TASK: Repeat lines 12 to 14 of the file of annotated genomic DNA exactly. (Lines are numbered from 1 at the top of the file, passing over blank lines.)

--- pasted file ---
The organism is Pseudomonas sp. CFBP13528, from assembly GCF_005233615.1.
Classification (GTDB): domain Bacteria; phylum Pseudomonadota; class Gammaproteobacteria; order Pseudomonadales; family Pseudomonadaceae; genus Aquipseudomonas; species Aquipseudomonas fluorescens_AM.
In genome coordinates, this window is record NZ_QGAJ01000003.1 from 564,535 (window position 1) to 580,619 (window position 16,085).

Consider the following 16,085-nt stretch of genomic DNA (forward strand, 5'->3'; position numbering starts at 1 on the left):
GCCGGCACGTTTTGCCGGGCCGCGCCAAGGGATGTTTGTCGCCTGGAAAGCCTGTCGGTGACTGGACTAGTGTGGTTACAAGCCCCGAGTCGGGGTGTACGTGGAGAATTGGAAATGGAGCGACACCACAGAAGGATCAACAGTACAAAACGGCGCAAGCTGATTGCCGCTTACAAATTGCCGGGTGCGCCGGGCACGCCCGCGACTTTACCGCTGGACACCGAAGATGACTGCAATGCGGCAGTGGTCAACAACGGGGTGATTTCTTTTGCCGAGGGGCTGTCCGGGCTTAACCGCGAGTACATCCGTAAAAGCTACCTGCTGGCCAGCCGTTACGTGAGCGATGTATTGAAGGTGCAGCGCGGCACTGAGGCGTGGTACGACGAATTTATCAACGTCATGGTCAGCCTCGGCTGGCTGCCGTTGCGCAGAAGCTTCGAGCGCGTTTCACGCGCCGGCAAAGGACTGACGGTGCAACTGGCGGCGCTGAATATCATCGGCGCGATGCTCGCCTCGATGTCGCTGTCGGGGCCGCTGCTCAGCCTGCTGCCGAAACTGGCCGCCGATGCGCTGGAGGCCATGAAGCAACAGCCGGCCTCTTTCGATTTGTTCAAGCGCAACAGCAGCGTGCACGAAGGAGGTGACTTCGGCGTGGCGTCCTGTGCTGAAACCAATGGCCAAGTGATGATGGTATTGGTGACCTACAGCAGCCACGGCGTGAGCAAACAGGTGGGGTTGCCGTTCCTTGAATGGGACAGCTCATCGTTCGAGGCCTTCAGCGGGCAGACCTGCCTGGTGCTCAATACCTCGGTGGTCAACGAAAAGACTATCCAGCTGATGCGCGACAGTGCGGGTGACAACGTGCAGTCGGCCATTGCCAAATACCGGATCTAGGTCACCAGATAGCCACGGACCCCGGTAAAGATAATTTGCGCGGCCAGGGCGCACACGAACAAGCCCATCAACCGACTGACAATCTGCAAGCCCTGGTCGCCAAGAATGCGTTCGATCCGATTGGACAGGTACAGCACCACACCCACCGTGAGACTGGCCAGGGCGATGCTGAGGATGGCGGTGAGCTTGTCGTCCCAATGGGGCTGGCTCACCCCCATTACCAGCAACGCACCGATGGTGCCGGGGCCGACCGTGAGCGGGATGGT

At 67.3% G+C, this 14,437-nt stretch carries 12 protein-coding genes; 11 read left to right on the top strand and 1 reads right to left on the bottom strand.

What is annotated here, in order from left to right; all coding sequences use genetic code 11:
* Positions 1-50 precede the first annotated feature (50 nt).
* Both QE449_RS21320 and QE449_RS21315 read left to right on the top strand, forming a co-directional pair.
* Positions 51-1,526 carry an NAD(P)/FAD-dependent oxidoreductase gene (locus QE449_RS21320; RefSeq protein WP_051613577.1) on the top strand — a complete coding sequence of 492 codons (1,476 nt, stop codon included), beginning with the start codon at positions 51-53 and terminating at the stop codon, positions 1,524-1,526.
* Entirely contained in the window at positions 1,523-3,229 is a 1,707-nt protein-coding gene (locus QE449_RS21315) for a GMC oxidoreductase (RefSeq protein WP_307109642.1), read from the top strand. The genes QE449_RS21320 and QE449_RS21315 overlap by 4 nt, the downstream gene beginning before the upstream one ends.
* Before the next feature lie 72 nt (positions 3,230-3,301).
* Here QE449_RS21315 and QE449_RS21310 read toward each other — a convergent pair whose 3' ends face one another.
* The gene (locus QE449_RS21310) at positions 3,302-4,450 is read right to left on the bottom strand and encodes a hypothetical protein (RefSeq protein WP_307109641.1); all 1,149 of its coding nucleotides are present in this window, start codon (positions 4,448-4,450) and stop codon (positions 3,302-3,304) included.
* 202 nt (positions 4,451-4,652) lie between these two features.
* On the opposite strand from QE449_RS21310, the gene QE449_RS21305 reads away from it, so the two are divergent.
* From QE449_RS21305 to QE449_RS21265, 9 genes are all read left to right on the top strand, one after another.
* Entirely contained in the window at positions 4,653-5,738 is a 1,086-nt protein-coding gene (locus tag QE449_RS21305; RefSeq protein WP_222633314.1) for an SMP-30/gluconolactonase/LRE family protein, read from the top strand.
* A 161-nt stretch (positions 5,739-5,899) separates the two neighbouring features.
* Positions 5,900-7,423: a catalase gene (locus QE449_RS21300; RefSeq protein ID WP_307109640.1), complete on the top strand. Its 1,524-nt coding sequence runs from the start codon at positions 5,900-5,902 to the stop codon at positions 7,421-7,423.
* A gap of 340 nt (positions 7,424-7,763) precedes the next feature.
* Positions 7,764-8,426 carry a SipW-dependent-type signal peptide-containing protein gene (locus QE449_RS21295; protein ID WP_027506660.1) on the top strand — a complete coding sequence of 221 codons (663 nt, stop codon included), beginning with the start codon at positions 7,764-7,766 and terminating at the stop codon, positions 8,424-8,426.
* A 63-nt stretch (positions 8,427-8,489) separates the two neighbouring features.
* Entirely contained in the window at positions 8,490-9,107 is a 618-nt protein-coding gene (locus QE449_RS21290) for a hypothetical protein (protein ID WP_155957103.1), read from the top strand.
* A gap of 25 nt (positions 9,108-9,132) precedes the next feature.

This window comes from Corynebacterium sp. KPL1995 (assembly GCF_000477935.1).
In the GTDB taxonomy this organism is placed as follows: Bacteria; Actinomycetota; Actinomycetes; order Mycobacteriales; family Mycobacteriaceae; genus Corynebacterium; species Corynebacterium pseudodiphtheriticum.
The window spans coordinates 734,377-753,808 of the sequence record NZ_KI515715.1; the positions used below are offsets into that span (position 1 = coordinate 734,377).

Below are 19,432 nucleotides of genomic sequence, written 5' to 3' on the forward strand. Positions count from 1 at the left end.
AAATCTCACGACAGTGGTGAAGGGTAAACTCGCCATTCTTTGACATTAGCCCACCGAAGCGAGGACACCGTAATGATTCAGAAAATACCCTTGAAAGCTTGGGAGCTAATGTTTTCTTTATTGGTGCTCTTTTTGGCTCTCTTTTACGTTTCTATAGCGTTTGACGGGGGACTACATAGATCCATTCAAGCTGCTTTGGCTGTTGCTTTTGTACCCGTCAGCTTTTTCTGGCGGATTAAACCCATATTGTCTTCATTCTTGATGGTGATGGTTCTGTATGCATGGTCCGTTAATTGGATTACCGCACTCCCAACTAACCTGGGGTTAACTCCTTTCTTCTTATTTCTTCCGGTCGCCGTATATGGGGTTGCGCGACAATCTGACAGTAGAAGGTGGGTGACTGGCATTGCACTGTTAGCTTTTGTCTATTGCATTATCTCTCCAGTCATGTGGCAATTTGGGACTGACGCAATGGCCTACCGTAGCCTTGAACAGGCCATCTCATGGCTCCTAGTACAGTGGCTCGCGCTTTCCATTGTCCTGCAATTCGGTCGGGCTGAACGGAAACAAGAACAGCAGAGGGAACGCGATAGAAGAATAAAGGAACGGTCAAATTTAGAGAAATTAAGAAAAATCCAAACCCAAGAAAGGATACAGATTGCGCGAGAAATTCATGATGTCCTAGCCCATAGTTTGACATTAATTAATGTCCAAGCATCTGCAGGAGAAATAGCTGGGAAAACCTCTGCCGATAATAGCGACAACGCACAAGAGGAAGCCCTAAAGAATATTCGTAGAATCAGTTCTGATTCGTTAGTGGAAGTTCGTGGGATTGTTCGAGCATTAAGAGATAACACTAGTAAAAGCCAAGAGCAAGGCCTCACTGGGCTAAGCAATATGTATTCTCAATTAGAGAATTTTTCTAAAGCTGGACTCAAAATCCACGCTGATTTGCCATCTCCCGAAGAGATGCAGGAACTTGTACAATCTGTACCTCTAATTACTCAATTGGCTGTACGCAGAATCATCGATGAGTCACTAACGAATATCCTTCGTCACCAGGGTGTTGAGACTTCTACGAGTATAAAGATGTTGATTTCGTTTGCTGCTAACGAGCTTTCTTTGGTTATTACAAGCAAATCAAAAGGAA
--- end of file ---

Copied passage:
* Before the next feature lie 72 nt (positions 3,230-3,301).
* Here QE449_RS21315 and QE449_RS21310 read toward each other — a convergent pair whose 3' ends face one another.
* The gene (locus QE449_RS21310) at positions 3,302-4,450 is read right to left on the bottom strand and encodes a hypothetical protein (RefSeq protein WP_307109641.1); all 1,149 of its coding nucleotides are present in this window, start codon (positions 4,448-4,450) and stop codon (positions 3,302-3,304) included.